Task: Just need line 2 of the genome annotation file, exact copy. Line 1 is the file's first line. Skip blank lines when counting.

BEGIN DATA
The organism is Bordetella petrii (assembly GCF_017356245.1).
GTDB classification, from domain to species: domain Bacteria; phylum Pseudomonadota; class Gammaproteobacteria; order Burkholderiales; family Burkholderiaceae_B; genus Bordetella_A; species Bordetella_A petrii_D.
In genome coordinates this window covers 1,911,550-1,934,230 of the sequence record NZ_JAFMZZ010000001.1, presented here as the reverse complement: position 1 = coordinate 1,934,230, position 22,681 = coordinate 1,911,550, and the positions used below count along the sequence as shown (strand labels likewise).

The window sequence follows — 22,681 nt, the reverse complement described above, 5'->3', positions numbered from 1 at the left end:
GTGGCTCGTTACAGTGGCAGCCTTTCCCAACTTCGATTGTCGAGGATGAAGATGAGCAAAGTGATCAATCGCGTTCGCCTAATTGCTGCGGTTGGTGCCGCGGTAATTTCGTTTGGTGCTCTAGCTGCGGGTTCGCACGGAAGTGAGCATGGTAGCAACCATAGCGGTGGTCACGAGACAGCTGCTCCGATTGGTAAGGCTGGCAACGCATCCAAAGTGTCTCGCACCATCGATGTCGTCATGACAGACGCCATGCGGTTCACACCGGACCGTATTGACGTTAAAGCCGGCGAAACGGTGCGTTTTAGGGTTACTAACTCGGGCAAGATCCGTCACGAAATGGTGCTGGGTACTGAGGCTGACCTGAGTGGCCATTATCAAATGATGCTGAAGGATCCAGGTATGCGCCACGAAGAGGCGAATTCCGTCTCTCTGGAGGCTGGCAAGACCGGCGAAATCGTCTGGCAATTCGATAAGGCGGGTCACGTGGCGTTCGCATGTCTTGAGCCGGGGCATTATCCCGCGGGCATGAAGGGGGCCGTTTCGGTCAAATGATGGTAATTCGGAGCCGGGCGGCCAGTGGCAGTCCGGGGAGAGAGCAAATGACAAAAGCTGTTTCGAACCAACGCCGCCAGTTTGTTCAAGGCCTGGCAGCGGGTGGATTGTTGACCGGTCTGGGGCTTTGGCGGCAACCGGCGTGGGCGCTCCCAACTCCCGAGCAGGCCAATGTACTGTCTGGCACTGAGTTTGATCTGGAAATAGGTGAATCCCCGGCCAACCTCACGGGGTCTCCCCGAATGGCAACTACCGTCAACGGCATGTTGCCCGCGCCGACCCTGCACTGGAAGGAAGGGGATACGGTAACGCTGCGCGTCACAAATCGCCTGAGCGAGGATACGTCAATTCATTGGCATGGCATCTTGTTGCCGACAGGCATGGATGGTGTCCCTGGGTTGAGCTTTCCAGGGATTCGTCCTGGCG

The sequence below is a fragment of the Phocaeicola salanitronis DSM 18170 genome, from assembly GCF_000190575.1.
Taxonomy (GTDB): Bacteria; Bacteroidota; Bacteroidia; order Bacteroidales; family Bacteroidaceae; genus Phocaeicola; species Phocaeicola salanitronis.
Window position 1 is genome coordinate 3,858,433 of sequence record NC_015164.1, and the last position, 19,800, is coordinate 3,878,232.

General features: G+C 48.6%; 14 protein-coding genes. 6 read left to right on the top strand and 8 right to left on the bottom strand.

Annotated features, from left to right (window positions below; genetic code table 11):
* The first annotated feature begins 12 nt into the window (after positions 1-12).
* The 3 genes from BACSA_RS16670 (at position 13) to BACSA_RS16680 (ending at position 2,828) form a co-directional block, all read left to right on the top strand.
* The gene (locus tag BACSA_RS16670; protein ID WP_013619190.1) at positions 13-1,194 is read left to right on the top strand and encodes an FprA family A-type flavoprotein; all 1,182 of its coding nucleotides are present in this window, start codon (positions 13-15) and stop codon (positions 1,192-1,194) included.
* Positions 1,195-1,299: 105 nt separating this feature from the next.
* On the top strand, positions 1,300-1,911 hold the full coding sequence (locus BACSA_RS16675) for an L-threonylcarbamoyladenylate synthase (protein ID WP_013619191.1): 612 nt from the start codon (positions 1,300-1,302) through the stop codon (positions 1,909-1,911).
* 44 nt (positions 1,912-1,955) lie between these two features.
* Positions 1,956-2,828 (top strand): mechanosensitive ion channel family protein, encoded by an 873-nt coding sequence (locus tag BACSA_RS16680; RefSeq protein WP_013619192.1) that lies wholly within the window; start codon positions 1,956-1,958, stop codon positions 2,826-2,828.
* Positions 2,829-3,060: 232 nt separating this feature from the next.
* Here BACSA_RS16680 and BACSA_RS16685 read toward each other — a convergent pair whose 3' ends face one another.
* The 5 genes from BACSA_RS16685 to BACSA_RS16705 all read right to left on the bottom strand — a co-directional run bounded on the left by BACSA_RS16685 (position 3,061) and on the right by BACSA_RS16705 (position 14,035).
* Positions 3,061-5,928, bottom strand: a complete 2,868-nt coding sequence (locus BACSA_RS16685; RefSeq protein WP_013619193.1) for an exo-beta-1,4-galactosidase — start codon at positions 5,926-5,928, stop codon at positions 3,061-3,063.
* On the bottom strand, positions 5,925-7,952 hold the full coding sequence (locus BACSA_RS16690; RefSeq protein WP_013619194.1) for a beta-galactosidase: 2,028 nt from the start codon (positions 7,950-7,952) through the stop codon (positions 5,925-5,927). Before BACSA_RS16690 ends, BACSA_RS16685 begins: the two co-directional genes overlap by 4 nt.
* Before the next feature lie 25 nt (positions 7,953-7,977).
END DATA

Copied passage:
GTDB classification, from domain to species: domain Bacteria; phylum Pseudomonadota; class Gammaproteobacteria; order Burkholderiales; family Burkholderiaceae_B; genus Bordetella_A; species Bordetella_A petrii_D.